James made and wore this alien mask yesterday afternoon. You guessed right-- it was inspired by one of the Star Wars movies. That is definitely a good thing about his newfound Star Wars obsession. . . it's fired up his imagination. Thomas the Tank Engine and Spiderman were fine companions, ones we all rather enjoyed, but the 'droids and 'bots and assorted aliens accompanying the SkyWalkers and Jedi Masters have really taken hold of our world.
What little kids don't draw or color, you ask? Well, James is one of those who can take it or leave it. When we still worked at the daycare (well, I worked, the kids attended), James would refuse to fingerpaint and he was quite likely to turn down half the coloring pictures that were offered, too. So, it was nice to see him so engrossed in making alien masks yesterday. I'm not one for "making" kids do any certain activity, but I have to admit the masks made me sigh with satisfaction.
Kate, on the other hand, has always liked to draw and color. It's just her thing. Being someone who only learned to roughly sketch ideas, I am so happy to see her learning at such an early age. Creativity always needs to find its physical outlet for expression. If you can find that particular outlet and start learning it, then there's a lot of satisfaction to be had as you progress. It's also perfectly fine with me if she doesn't discover the reasoning behind this but just keeps on drawing because it makes her happy!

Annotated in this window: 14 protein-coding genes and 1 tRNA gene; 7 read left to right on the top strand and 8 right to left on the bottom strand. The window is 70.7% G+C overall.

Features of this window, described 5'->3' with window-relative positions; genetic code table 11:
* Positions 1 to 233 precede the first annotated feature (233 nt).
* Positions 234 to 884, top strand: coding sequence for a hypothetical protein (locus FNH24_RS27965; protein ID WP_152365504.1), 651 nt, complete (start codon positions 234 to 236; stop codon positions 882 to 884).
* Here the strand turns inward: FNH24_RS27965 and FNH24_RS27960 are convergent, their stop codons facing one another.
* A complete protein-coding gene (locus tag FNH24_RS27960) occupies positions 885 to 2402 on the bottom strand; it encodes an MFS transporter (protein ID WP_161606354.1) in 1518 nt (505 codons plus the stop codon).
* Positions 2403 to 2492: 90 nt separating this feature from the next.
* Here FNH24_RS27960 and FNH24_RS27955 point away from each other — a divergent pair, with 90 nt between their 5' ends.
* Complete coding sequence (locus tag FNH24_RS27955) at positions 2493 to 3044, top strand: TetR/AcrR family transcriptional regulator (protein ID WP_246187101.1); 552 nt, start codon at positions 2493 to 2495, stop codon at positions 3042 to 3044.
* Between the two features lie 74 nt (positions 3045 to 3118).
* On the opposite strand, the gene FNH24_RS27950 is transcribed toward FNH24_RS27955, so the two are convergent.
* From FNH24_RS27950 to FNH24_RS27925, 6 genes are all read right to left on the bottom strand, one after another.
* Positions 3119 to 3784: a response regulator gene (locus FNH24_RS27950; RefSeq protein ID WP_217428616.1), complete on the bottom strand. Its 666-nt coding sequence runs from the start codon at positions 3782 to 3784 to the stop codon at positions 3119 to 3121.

Oh, yeah, Mommy loves a new package of markers, too! Attempting to draw outlines of my glass ideas helps me think about how I'll go about making them when I sit down to the torch. When I sculpt on the mandrel (like making a bead but bigger and closing off one end of the bead hole), I can move back and forth, adding glass here and there as the mood strikes me. That doesn't work when you sculpt off mandrel. The key to sculpting without the mandrel is to not keep moving back and forth because the shock of the heat from the flame will crack that glass that has already been melted and cool some. I know for lots of people the transition between these two styles poses no problem. For me, the transition is taking longer. . . the two styles are very different to me, and I had the on mandrel sculpting's movements ingrained fairly well.
Anyway, where was I going with that thought? Oh. The sketching an outline really helps me think about the steps I'll have to take to make something without needing to backtrack. Not to mention, I am the grownup who never outgrew the love of crayons, pens, markers, and notebooks. Back-to-school sales have always made me perk up, even after I was done with college and hadn't even thought about having kids. Some moms might dread the school supply list-- the store you are in at the time never seems to have just the right style of scissors for the little ones (was that pointed or blunt? red handles or green handles? and were those handles the plain old kind we had as kids or the fancy new more ergonomic ones?). Me? I could happily wander the school supply aisles for hours. The hardest part for me is only buying what is on the list!
Hmm, we just might have to get a new big box of crayons at the store today. . .there's nothing like carefully punching loose the perforation around the lid, tilting it back, and then silently, reverently, contemplating which color to use first. You finally lift one out of the carton, read its name, put it back, and check the names of a few more. What was once Midnight Blue some thirty years ago is likely to have a newer, more modern name. What once required mixing a peach and a yellow now comes in one Macaroni and Cheese color crayon. Ah, but what was once a thrill that lasted all afternoon, or at least until the papers had to be peeled back and the sharpened used, is still a thrill!